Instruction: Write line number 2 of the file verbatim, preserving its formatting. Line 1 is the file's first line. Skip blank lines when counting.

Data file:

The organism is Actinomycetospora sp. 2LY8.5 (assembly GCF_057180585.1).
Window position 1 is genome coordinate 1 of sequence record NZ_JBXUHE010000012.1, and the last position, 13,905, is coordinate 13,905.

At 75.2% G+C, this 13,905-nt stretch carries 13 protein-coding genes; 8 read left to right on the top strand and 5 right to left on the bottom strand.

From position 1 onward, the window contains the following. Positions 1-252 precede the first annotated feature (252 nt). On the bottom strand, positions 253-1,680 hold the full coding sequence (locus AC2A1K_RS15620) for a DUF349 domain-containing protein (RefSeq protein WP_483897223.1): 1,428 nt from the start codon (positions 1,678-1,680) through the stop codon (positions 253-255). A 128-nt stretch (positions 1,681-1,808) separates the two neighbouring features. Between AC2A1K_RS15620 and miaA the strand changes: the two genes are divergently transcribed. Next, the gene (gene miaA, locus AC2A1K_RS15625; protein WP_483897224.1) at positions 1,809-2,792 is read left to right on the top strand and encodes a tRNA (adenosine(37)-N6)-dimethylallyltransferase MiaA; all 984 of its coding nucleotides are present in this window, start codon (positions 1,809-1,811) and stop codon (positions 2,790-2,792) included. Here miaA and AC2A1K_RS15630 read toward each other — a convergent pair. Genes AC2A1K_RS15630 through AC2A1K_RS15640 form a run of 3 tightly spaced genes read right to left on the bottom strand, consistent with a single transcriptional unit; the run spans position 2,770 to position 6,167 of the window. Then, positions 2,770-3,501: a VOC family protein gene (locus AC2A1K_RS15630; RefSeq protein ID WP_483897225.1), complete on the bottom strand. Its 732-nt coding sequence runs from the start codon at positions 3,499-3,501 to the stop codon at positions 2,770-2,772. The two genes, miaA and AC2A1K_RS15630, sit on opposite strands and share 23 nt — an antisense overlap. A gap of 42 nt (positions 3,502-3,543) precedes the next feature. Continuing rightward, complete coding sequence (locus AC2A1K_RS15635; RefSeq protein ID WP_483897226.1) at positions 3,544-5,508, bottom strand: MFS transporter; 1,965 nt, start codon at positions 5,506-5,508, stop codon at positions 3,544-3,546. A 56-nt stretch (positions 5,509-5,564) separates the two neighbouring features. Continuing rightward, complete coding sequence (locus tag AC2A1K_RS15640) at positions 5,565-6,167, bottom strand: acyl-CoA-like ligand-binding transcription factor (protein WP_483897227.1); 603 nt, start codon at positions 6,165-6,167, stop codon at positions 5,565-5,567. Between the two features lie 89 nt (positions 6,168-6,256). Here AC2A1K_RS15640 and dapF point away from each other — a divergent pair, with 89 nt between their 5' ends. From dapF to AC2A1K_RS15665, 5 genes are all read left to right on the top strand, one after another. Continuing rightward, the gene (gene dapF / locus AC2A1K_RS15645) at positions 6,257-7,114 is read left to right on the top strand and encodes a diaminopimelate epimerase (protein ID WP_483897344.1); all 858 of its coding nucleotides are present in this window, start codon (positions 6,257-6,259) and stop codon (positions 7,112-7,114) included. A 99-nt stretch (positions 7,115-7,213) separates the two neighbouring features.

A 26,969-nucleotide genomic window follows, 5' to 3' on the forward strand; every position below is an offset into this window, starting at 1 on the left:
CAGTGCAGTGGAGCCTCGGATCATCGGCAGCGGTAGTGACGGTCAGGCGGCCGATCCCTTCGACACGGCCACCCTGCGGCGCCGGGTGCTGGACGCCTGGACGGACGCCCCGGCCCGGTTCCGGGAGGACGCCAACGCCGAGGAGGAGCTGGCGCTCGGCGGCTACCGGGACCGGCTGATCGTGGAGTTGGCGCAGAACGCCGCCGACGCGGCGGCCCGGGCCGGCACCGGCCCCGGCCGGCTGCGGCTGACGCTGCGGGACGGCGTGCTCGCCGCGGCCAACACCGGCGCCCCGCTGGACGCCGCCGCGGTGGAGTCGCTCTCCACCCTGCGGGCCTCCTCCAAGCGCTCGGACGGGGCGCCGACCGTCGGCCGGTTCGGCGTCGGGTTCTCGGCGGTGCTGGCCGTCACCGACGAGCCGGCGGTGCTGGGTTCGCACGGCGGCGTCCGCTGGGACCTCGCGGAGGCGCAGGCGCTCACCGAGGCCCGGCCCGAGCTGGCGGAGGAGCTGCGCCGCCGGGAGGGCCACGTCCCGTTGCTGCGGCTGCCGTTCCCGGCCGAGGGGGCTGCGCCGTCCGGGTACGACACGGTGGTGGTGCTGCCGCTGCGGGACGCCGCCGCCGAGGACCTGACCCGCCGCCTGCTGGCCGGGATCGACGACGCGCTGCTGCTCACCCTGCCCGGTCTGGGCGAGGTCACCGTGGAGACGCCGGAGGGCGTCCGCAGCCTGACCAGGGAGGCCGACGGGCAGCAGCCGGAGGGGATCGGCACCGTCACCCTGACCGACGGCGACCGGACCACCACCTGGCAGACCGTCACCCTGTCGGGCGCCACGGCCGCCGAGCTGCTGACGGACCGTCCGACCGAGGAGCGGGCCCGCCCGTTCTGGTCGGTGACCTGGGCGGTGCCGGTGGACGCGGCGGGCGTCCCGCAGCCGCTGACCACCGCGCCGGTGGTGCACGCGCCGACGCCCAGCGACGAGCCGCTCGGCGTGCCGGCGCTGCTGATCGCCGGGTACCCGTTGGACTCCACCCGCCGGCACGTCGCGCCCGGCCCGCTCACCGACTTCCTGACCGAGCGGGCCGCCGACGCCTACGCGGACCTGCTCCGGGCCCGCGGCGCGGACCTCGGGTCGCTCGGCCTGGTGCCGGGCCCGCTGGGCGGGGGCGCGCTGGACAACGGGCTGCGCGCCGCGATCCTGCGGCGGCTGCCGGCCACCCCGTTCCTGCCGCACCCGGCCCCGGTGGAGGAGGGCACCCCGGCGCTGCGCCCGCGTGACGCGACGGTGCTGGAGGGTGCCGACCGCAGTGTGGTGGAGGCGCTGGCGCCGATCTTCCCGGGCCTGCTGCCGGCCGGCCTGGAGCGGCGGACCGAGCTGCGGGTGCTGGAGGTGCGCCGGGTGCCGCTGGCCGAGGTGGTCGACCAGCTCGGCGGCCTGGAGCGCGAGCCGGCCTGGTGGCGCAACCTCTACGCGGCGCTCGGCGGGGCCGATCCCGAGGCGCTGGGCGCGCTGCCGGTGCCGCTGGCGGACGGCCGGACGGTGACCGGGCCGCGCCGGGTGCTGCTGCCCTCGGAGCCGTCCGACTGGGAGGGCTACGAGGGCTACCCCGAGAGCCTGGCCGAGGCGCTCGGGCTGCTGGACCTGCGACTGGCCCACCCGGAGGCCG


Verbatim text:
Window position 1 is genome coordinate 1 of sequence record NZ_JBXUHE010000012.1, and the last position, 13,905, is coordinate 13,905.